Will UK get towers of power … or a load of hot air?

Published September 1, 2002

As part of its commitment to tackle climate change by reducing greenhouse gas emissions, the British government wants renewable energy to provide 10 percent of the U.K.’s electricity by 2010 and 20 percent by 2020. Wind power is targeted to provide about 5 percent by 2010; it currently provides 0.4 percent.

The British government has heavily subsidized the development of onshore and offshore wind. There is also a hidden subsidy that will oblige electricity companies to buy 10 percent of their power from renewable sources at a guaranteed premium.

Wind power, according to the British Wind Energy Association (BWEA), is a natural and renewable energy source that produces no harmful emissions or waste products. By displacing energy that would otherwise be generated from fossil fuels, it claims, U.K. wind turbines “currently prevent the emission of more than a million tons of CO2 each year.” Others strongly dispute the extent to which energy production contributes to harmful climate change.

Wind turbines produce no electricity when the wind does not blow, or when it blows too hard (both common in winter). When the right kind of wind does blow, electricity companies are obliged to buy the power, whether they need it or not. There is no way to store wind-generated electricity.

To meet the government’s targets for wind power, the BWEA estimates Britons will have to install a 100 meter-high wind turbine every day until 2010. Geoff Sinclair, of the Campaign for the Protection of Rural Wales, believes it will require a 120 meter turbine every quarter of a mile from Land’s End to John O’Groats—plus a 150 meter-high offshore turbine every 2.5 miles of open seacoast.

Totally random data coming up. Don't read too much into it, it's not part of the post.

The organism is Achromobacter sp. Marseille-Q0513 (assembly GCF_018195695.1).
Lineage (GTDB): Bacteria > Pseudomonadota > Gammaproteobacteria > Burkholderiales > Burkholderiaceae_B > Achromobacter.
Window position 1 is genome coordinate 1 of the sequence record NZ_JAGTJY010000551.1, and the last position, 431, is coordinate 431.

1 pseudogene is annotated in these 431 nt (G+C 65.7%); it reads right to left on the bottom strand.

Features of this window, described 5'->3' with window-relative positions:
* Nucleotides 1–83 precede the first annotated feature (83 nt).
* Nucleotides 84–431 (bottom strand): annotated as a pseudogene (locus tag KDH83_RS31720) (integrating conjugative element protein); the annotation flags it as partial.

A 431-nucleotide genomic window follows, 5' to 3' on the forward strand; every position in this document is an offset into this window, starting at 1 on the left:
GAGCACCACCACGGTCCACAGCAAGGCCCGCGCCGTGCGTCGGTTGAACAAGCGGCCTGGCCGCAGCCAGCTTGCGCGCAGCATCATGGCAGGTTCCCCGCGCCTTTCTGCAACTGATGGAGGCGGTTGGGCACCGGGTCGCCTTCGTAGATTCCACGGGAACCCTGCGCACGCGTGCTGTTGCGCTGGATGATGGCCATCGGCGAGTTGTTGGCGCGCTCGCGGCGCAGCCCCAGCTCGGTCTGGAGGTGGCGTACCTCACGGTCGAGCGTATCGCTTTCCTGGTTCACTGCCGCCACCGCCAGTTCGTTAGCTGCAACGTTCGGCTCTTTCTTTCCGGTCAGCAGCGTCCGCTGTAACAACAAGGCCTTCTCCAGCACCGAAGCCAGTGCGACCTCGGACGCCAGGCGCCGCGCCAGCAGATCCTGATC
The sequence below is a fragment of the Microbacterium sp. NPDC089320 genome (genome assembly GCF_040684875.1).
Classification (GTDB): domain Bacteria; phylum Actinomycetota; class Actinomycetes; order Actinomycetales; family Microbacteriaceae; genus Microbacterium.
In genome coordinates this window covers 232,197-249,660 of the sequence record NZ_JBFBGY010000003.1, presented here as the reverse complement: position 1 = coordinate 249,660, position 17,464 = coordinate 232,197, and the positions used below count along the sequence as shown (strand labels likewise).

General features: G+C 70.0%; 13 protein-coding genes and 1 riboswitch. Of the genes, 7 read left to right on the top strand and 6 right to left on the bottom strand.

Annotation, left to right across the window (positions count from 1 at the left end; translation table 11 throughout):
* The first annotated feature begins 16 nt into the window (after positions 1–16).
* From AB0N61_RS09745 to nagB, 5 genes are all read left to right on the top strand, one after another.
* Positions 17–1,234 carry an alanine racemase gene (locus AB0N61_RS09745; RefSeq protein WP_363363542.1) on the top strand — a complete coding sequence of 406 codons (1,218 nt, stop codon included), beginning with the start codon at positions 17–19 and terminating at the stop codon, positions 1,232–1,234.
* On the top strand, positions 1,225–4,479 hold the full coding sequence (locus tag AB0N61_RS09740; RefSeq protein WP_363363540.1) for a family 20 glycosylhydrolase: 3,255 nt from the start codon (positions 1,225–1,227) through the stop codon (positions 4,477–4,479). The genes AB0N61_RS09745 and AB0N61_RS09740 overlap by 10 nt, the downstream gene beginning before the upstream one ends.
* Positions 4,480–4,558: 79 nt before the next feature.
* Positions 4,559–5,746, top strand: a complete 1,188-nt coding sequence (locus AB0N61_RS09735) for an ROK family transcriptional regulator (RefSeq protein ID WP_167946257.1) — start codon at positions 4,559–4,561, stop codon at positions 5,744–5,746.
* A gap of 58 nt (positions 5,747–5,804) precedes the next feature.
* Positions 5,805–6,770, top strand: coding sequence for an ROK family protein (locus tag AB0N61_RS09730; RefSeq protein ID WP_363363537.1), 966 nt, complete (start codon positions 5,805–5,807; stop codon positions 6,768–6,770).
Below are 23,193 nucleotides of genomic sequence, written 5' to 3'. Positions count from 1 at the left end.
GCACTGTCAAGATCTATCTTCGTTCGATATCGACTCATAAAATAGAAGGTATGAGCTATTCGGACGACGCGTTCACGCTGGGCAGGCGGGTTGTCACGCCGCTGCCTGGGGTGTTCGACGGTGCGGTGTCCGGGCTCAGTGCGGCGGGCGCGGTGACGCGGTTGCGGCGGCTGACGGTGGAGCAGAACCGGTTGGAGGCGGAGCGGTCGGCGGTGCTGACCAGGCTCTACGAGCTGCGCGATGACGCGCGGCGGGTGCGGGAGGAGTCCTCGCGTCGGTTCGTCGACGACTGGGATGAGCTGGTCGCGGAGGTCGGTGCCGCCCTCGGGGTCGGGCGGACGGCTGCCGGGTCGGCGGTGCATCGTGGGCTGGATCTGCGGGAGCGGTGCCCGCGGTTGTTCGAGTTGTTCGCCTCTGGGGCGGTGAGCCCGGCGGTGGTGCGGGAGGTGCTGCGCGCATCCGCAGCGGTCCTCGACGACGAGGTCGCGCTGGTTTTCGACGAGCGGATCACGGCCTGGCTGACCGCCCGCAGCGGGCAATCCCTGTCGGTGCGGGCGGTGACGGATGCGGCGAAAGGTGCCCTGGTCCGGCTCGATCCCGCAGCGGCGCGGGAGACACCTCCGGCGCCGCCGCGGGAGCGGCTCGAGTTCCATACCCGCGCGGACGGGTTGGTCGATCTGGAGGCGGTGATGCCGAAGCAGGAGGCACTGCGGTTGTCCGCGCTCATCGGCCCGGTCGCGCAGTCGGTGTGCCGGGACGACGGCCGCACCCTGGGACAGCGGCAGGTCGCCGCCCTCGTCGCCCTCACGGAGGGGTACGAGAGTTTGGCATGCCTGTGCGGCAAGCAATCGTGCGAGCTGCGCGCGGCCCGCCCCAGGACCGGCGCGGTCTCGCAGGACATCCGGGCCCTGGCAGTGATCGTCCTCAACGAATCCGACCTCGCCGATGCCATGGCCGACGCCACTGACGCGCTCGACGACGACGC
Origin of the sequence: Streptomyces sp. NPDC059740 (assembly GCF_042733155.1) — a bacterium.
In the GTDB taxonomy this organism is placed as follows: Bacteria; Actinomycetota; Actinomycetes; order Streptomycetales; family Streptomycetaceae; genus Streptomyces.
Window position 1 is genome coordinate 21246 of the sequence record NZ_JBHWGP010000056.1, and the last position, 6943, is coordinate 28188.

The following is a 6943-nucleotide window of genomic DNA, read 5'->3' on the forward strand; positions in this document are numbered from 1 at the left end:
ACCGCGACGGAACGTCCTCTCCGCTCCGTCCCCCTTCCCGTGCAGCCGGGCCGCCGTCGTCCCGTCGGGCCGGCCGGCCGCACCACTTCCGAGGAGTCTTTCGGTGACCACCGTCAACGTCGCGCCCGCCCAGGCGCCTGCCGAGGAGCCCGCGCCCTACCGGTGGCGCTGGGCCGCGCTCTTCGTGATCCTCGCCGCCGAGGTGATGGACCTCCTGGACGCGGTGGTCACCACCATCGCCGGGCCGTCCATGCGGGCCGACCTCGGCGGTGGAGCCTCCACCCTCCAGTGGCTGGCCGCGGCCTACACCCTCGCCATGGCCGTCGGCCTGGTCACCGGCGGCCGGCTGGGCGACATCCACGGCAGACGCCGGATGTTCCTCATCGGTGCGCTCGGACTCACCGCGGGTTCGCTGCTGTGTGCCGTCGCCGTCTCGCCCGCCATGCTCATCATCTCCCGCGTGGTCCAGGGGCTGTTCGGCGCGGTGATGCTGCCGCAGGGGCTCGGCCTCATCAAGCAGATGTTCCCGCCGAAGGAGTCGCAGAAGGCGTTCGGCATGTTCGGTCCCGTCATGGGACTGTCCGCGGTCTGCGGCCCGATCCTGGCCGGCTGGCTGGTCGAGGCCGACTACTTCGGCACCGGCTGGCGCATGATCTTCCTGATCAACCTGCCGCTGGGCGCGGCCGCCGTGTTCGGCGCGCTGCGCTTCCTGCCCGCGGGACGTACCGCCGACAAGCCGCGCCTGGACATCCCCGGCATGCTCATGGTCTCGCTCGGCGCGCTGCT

The actual output of wind farms averages about 30 percent of their capacity. Thus, the 39 1.5-megawatt turbines planned for Cefn Croes—which will be Europe’s biggest wind farm—could have an effective though unpredictable capacity of about 17.5MW.

By comparison, a typical large fossil fuel power station might have a capacity of about 2,000MW, and operate at up to 90 percent of that. The U.K.’s largest, the coal-burning Drax power station in Yorkshire, has a capacity of 3,870MW.

Denmark is held up as the pioneer of wind power, which accounts for about 18 percent of its electricity. Yet, following a change of government, the Danes are now reining in their commitment to the wind industry, partly because of the cost of subsidies and partly on the grounds of unreliability.

S. Fred Singer is professor emeritus of environmental sciences at the University of Virginia and president of the Science and Environmental Policy Project. Singer’s The Week That Was columns can be found at www.sepp.org.